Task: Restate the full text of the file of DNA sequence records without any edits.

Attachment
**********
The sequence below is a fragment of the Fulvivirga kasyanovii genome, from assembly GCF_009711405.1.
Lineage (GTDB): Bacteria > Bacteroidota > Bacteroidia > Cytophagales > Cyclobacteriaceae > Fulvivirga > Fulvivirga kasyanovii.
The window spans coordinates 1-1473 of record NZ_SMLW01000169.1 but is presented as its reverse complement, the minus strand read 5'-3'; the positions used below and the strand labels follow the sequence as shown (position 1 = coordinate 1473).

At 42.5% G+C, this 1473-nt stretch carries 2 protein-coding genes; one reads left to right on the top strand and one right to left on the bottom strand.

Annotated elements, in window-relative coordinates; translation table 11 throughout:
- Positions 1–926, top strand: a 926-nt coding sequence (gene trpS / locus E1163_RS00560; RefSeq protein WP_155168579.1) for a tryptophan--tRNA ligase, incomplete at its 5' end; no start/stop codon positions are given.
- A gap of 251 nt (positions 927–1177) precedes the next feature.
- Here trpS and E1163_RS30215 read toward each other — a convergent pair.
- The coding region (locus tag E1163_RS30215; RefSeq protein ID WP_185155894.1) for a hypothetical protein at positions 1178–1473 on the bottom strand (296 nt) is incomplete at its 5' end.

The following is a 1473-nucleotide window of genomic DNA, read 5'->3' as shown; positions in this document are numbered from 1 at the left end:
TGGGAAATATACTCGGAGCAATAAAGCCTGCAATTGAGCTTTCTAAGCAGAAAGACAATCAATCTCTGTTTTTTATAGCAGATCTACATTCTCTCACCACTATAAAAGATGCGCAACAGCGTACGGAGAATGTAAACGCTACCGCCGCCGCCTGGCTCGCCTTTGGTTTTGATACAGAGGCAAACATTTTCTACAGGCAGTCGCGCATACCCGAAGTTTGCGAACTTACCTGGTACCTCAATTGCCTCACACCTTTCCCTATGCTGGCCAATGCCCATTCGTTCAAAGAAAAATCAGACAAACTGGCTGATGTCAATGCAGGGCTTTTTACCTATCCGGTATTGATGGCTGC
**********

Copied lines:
The sequence below is a fragment of the Fulvivirga kasyanovii genome, from assembly GCF_009711405.1.
Lineage (GTDB): Bacteria > Bacteroidota > Bacteroidia > Cytophagales > Cyclobacteriaceae > Fulvivirga > Fulvivirga kasyanovii.
The window spans coordinates 1-1473 of record NZ_SMLW01000169.1 but is presented as its reverse complement, the minus strand read 5'-3'; the positions used below and the strand labels follow the sequence as shown (position 1 = coordinate 1473).

At 42.5% G+C, this 1473-nt stretch carries 2 protein-coding genes; one reads left to right on the top strand and one right to left on the bottom strand.

Annotated elements, in window-relative coordinates; translation table 11 throughout:
- Positions 1–926, top strand: a 926-nt coding sequence (gene trpS / locus E1163_RS00560; RefSeq protein WP_155168579.1) for a tryptophan--tRNA ligase, incomplete at its 5' end; no start/stop codon positions are given.
- A gap of 251 nt (positions 927–1177) precedes the next feature.
- Here trpS and E1163_RS30215 read toward each other — a convergent pair.
- The coding region (locus tag E1163_RS30215; RefSeq protein ID WP_185155894.1) for a hypothetical protein at positions 1178–1473 on the bottom strand (296 nt) is incomplete at its 5' end.

The following is a 1473-nucleotide window of genomic DNA, read 5'->3' as shown; positions in this document are numbered from 1 at the left end:
TGGGAAATATACTCGGAGCAATAAAGCCTGCAATTGAGCTTTCTAAGCAGAAAGACAATCAATCTCTGTTTTTTATAGCAGATCTACATTCTCTCACCACTATAAAAGATGCGCAACAGCGTACGGAGAATGTAAACGCTACCGCCGCCGCCTGGCTCGCCTTTGGTTTTGATACAGAGGCAAACATTTTCTACAGGCAGTCGCGCATACCCGAAGTTTGCGAACTTACCTGGTACCTCAATTGCCTCACACCTTTCCCTATGCTGGCCAATGCCCATTCGTTCAAAGAAAAATCAGACAAACTGGCTGATGTCAATGCAGGGCTTTTTACCTATCCGGTATTGATGGCTGC